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‘Analytics as a Decision-Making Tool’; Metrics Work Best as a Means to a Well Thought Out End

 

 

 

 

 

 

 

 

 

 

 

 

 

 

“How do you change your habits after you’ve learned about analytics?” asked Vidisha Priyanka (pictured), visiting instructor at the University of South Florida and a former interactive learning manager for the famed Poynter Institute, in a discussion we had on content metrics here a couple years ago. “How will it change your daily habit of writing and reporting and engaging your audience? How do you understand when your audience is trying to engage with you? And who is your audience?”

Most editorial people are not data and analytics experts, myself included. Yet as our world becomes more and more digital, so many more metrics have become available to us. It used to be having a high open rate and few unsubscribes would allow you a good night’s sleep. Now page views, time on page—the trendiest metric—scroll depth, shares, printouts and even absence between visits can each keep us up at night. (Absence may make the heart grow fonder but perhaps not the reader.)

“And what about drop-off rates?” Priyanka continued. “I’m reading an article that you’ve written and you poured your heart and soul in it, but people are dropping off after four paragraphs. So how do we improve your writing or presenting skills? What do you do with multimedia content? How do you add a visual or a graphic? So we talk about analytics not just as numbers, but analytics as a decision-making tool.”

What triggered my recollection of Priyanka was an email exchange this week with Davide Savenije, editor in chief for one of the fastest growing publishers, AM&P Network member Industry Dive and its 23 newsletters. Like Priyanka, they view analytics and metrics as a way to get better.

“We have a data analytics team within our audience department that helps us build measurement tools around [our major reader] questions, and develop custom dashboards to make [the data] easy for our editorial teams to interpret and glean actionable takeaways from them,” Savenije wrote.

That should be music to an editorial person’s ears. Both Savenije and the other leading publisher I turned to for this article, Dan Fink, managing director of Money-Media, a Financial Times company, both indicate that it is not just one metric that tells the whole story. And how you measure your metrics must also be tied to your goals—be it building member loyalty, increasing engagement, getting members to events, or all of the above.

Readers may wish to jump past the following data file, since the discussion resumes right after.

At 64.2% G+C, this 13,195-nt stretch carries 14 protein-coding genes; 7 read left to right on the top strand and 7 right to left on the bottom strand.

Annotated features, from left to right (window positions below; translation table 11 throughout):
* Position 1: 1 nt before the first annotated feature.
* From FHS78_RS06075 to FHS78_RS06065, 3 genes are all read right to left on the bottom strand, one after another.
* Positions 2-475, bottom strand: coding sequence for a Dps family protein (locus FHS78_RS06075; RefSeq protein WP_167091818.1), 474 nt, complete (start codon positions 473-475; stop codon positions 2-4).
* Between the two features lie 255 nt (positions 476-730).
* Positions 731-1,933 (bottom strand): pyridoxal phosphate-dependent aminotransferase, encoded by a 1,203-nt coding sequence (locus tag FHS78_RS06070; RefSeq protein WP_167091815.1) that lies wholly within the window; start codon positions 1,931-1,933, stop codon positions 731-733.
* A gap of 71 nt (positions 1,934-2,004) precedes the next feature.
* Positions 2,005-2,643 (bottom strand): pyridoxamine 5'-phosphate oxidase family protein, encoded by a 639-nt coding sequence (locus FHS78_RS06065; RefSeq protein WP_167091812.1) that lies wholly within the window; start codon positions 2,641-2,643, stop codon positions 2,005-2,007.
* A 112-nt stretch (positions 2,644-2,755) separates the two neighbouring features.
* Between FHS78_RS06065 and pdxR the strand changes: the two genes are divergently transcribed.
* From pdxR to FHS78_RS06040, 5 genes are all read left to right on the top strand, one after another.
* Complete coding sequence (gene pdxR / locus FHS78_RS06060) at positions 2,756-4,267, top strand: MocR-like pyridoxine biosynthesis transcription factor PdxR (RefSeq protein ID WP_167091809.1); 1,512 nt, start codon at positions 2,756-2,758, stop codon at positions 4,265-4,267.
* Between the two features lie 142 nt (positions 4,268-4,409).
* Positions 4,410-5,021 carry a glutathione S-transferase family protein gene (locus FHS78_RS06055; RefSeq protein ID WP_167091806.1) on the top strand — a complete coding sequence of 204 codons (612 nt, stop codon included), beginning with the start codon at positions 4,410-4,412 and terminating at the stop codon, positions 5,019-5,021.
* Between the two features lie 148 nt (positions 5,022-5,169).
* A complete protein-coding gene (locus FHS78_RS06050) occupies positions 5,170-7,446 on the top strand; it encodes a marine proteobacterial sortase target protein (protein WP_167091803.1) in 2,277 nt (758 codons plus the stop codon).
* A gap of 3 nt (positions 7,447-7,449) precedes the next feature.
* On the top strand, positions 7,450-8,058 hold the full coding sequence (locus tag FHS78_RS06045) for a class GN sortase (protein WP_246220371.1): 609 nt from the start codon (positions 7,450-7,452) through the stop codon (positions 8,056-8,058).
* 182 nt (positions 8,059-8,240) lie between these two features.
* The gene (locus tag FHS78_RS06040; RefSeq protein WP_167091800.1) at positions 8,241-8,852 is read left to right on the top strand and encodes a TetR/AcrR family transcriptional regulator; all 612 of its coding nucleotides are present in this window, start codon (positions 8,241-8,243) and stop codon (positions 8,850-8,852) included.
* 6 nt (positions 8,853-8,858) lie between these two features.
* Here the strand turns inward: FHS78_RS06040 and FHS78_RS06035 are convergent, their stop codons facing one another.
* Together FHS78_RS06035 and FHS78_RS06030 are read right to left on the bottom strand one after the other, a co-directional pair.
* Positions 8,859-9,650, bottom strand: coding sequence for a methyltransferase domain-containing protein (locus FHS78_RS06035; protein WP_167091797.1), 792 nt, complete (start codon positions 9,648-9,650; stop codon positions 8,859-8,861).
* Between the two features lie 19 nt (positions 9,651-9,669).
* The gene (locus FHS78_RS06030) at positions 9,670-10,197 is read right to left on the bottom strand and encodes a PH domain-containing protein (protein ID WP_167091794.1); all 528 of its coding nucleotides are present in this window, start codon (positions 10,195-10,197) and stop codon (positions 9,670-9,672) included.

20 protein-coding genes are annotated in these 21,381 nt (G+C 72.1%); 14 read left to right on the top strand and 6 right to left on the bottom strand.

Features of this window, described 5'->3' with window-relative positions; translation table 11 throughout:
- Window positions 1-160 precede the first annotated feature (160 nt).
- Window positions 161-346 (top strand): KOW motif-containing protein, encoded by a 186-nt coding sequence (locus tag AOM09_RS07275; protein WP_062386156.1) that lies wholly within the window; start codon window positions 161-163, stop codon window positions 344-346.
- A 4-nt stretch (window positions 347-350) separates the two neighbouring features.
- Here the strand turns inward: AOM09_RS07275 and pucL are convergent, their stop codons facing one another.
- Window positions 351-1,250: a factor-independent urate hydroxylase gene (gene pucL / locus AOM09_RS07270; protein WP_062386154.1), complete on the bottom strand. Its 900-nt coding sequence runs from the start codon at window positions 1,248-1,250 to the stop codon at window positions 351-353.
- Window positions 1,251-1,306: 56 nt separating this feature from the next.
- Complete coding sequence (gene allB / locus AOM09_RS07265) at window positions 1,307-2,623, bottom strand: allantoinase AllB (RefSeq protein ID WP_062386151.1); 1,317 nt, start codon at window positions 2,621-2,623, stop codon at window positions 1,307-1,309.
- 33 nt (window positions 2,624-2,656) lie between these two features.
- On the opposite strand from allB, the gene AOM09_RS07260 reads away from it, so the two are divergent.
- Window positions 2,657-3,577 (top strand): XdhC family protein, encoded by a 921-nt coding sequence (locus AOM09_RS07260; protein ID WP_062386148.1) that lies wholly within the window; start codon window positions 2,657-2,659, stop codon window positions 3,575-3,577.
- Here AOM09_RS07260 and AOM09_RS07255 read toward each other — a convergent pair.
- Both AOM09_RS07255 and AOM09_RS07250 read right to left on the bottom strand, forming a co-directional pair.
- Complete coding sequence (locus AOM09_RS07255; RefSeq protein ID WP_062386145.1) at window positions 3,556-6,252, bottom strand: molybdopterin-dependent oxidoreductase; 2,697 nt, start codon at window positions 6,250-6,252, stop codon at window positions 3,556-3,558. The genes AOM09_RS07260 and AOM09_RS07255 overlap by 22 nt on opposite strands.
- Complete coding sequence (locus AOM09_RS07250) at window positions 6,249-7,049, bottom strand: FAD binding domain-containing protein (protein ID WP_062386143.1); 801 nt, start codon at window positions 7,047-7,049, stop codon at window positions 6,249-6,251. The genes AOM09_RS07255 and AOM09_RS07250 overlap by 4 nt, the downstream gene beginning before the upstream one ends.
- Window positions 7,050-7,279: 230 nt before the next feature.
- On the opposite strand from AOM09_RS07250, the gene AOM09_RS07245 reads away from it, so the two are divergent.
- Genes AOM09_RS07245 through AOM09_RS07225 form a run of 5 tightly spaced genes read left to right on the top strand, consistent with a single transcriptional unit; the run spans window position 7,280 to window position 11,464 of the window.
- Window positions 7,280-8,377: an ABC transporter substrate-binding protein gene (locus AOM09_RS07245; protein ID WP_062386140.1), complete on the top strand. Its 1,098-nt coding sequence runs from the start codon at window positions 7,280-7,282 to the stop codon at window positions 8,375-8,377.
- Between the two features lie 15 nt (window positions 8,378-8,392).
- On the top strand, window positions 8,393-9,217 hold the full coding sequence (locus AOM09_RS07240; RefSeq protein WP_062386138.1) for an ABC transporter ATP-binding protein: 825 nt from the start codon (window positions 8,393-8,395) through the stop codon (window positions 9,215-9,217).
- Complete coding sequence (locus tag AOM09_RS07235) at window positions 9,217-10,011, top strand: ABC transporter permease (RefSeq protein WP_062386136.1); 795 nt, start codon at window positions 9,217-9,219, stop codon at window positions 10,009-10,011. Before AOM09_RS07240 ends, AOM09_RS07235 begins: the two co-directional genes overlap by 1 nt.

“We still look at open rates for our newsletters and several other metrics—but it is important to understand what these metrics actually tell you, and what they don’t,” Savenije wrote. “If you understand your goals, you can figure out which metrics you need to pay attention and in what ways they are relevant—it’s never a single golden metric; for us, it’s a composite picture of multiple metrics that fill in different parts of the picture and that are tailored to your goals. These metrics provide you with a feedback loop from your readers that helps you guide strategy and adapt where necessary as you see the results.  Benchmarking is also important so that you have context on what the numbers mean.”

The Growth of Time-on-Page

Money-Media has several verticals and has always focused intently on metrics, infographics and visual storytelling. Yet the top of their website still reflects their guiding principle: “Content Is King.”

“We’re looking at time-on-page in addition to page views to assess which articles are resonating with readers,” Fink wrote to me. “It’s useful to look at average time and total time for each article. This reveals that the article with the most clicks doesn’t always get the most time. That’s important because users put a greater value on the amount of time they spend with your content, than the number of times they click on it.

“We are also looking at scroll depth (i.e. how far down the page readers scroll). This gives a similar insight to time-on-page. We are working to develop a formula that combines page views, time-on-page and other user actions (print, save, share, etc.) into a single metric. My plan is to shift our internal focus on this new engagement metric, since it is more valid than one-dimensional page views.”

A recent article on INMA titled, Should Time Replace Pageviews as the North Star Audience Metric?, showed that time-on-page has gained traction all over. At Facebook, time spent helps rank the News Feed. At Google, it informs search results. “At Netflix and Spotify, play time guides content, product and marketing decisions.” A Netflix study found that “the total hours spent watching was the most predictive for member retention, well ahead of movie or show ratings.”

For Savenije, there’s so much more than just metrics to determine if their content is accomplishing what it needs to.

“There are many important questions that the above metrics do not provide clear answers to. What value do readers believe you provide? How loyal are your readers? Where do readers see you vs. your competition? Are some readers more important to your editorial model than others, and how do you measure your relationship with them? What do readers think about the quality of your coverage? Are they satisfied with your product?

“At Industry Dive, we have worked to build up measurement and feedback loops to help us answer these important questions.”